It’s been almost week since the schedule was revealed, and though the initial outcry has subsided, questions still remain.
I will be speaking to Deputy AD Mike Broeker next week to get more perspective and insight into the schedule for this year, but in the meantime, I’ve been researching how the schedule compares to previous years. Seeing all those 300s next to opponents KenPom ratings is ugly, but is it indicative of how they will perform this year? After all, the numbers we see now refer to last year. Marquette finished the year ranked 110 in the KenPom ratings in 2015, does that mean it will finish there in 2016? Of course not. Teams improve.
With that in mind, I dug into the past 5 years of non-conference schedules using basic averaging of KenPom ratings, as I think they are more accurate than the RPI, but in any case, are much easier to work with when comparing multiple seasons. The results show three points quite clearly. 1) Broeker and the basketball staff that handles scheduling are amazingly accurate with their predictions of where the non-conference schedule will land in terms of average difficulty. 2) This is by far the worst non-conference schedule Marquette has put together since 2011. 3) The biggest contributor to that overall weakness lies with the buy-game scheduling.
Let’s dig in to the data to flesh out these points.
The staff knows what it’s doing and is really good at it
Since 2011, Marquette’s average non-con opponent ranking going into the season has been almost identical to the average final ranking of those opponents. What that means is the staff has a very good feel for which teams will be good and which teams won’t, and schedule accordingly. Here are the numbers:
The predict column is the average of the ranking of all the Non-Con opponents from the year before (so the numbers we are currently discussing for the 2016 season). The actual is where that average ended up. Although we see fluctuations every year, on the whole, they don’t overestimate or underestimate by much, if at all.
(I do realize the limitations to applying such crude mathematical equations (a simple average) without weighting. If you play a team ranked 201 and one ranked 1, the average is 101, though the probability of winning both games much higher than if you played teams ranked 100 and 102. Also, it doesn’t factor added emphasis for road games, which are much more difficult to win than home games. This is just a simple, broad view for comparison purposes.)
The non-conference schedule is the ugliest it’s been since 2011
Here is a deeper breakdown of the non-con schedules, again using simple averages to get the data points.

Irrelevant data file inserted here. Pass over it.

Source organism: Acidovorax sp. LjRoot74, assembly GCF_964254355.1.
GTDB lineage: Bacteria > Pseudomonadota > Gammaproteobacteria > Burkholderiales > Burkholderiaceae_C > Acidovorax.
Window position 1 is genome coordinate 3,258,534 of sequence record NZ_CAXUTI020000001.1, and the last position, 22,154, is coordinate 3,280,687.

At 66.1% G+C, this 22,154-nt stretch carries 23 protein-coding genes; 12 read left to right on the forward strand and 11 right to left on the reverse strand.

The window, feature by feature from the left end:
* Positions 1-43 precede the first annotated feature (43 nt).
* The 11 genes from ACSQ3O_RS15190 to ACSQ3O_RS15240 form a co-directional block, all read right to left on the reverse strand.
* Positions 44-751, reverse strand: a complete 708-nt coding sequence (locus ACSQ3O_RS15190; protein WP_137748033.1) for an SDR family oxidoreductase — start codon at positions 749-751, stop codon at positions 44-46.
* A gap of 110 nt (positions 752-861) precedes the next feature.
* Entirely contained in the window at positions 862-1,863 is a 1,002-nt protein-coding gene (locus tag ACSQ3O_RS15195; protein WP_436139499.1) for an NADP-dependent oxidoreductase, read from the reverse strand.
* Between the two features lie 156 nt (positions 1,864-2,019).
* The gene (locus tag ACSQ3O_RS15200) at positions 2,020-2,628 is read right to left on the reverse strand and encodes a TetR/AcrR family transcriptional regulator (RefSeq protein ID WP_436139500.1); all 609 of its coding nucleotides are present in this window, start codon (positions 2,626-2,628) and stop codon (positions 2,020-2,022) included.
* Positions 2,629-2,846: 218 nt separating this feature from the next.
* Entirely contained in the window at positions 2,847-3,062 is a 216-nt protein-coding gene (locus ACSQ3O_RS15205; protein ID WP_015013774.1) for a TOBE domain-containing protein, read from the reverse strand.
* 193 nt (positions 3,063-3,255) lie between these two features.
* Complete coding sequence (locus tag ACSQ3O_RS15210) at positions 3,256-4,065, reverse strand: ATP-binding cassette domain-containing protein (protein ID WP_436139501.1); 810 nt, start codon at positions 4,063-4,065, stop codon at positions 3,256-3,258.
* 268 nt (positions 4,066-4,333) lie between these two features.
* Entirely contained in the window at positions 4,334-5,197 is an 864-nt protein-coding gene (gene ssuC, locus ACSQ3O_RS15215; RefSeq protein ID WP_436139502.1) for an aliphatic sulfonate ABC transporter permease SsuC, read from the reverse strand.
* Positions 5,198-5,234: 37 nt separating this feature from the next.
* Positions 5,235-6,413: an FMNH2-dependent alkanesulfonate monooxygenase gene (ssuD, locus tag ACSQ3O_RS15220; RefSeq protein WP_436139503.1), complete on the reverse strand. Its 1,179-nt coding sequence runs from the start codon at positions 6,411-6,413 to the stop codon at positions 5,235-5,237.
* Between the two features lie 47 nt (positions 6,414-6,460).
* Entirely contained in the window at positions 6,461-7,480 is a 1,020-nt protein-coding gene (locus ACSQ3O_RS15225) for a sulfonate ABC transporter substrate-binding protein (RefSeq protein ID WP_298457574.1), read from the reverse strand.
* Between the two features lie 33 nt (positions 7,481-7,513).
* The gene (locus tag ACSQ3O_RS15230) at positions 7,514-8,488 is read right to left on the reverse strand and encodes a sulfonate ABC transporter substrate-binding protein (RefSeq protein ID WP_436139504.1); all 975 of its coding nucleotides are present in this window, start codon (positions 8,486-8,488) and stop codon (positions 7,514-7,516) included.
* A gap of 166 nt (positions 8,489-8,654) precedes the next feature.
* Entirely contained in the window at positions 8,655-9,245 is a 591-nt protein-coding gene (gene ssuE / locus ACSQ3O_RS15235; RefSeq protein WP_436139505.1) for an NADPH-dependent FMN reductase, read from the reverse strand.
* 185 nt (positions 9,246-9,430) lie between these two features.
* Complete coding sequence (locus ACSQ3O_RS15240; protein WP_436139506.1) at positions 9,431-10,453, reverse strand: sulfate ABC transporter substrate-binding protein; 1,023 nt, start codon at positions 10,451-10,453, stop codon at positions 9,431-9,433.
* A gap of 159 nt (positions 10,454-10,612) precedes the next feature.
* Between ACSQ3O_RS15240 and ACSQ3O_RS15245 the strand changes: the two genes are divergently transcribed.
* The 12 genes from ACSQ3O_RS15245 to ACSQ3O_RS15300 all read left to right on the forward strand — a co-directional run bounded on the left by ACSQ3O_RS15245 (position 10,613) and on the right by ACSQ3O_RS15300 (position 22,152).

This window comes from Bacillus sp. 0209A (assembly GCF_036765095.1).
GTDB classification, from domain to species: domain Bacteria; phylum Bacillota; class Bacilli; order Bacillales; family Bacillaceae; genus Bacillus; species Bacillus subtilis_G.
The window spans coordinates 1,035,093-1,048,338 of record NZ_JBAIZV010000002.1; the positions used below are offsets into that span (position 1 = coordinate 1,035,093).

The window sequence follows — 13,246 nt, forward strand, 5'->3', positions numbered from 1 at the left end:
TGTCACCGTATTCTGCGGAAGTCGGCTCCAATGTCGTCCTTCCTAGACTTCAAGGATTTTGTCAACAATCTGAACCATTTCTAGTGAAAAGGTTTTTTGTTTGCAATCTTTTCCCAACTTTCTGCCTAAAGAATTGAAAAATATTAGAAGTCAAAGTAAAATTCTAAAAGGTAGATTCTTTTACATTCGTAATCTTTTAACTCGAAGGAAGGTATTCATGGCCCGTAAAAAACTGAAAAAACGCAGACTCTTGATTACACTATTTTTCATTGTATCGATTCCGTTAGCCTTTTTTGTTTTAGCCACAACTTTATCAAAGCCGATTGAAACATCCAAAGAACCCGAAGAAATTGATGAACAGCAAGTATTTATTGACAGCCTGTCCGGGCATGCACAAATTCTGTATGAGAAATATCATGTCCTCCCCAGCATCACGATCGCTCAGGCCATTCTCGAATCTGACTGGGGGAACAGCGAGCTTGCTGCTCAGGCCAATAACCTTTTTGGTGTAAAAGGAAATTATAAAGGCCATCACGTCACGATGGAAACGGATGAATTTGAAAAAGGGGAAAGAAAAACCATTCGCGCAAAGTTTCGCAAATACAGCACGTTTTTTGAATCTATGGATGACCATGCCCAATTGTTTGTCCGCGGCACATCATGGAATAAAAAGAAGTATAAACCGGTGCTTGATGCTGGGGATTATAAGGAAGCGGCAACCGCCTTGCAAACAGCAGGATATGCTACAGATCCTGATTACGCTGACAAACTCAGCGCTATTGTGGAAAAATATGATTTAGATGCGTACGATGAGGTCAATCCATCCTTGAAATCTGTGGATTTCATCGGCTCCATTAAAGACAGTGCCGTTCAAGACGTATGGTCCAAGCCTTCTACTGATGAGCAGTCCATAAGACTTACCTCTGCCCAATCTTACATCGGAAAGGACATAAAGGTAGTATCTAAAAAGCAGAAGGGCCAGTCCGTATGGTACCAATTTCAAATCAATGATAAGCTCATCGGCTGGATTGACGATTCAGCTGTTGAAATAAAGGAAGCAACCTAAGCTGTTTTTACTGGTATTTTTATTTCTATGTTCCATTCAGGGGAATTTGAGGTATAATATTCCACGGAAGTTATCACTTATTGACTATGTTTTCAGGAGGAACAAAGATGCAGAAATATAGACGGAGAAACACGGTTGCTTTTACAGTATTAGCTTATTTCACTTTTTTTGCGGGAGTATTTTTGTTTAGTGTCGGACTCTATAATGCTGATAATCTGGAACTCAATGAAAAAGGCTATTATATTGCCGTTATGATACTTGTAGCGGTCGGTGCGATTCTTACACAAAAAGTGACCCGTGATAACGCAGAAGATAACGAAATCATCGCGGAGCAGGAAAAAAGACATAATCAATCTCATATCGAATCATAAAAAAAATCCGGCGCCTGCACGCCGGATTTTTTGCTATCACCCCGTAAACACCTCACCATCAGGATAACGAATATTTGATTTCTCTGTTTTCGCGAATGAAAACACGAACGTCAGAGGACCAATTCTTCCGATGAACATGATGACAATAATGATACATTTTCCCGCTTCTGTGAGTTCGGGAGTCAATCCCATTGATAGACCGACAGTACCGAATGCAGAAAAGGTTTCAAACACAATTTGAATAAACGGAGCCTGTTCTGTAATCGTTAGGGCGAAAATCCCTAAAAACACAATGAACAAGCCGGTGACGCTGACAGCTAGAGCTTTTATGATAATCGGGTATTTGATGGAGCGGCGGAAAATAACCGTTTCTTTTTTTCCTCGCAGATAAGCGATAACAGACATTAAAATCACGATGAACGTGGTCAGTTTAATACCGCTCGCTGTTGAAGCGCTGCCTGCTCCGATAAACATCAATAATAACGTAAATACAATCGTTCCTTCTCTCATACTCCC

One thing that stood out while compiling the data is the dearth of home and away series and neutral site, non-tournament, games. There were two last year (OSU, ASU), three in 2014 (OSU, ASU, New Mexico), three in 2013 (LSU, OSU, Green Bay), three in 2012 (Washington, LSU, Vanderbilt), and two in 2011 (Vanderbilt, UWM). There aren’t any this year. These are games that will definitely test a team (loss and GB and near-loss at UWM) and will generally pit high majors together. Those two games that fans are used to seeing are completely gone now, and have been replaced by cupcake buy-games. That’s why there is such a lack of excitement for the schedule as it stands.
The Legends Classic Tournament MU will partake is right about average, but may be one of its toughest ones yet. (For the sake of the chart above, I assumed the two Brooklyn games would have an average rating of 25. LSU and NC State both should be well within that range, while ASU below 50.) Belmont will very tough to beat, while there will be at least one top-25 team awaiting at Barclays. Overall, this is a great test for a young squad, learning on the go.I
I already touched on the lack of series, so the only other tests are the annual tilt with Wisconsin and a Gavitt Games match-up with Iowa. Neither team will be as strong as it was last year, but both project to be better than Marquette, so it again works out well for MU.
That leaves one part of the schedule left …
The buy games are awful
There’s no easy way around it. Not only are they awful, there are 7 of them, the most in the 5 years I analyzed. (To be completely fair in this analysis, I didn’t count the UWM or Green Bay series as buy-games as they were part of a longer series that included an away game)
As you can see above, the average rating of the buy-games this season is 57.6 spots lower than the worst year (2011). That’s bad, but what’s even worse is that predicting buy-game opponent strength is the staff’s most negatively variable component. In other words, the KenPom rankings from the year before overestimate the strength of each the buy game opponents by an average of 15 spots. Again, in 3 out of 5 years, the scary numbers got worse. On the positive side, that almost literally can’t happen this season. But this cuts against the talking point that teams get better and its not fair to analyze this year’s opponents on last year’s numbers. They do get better, and they will, but not enough to offset the heavy weight that is 7 cupcakes.
If you want to take a look for yourself, here is every buy-game opponent from the last 6 years in one chart. It’s color coded by year and sorted by weakness of opponent based on the previous year’s KenPom ratings.
As you can see, 5 of the worst 7 opponents Marquette has scheduled the last five years will come this season.
How/whether this will negatively impact Marquette can be debated at length, but there is no denying that the non-conference schedule is the weakest in recent memory.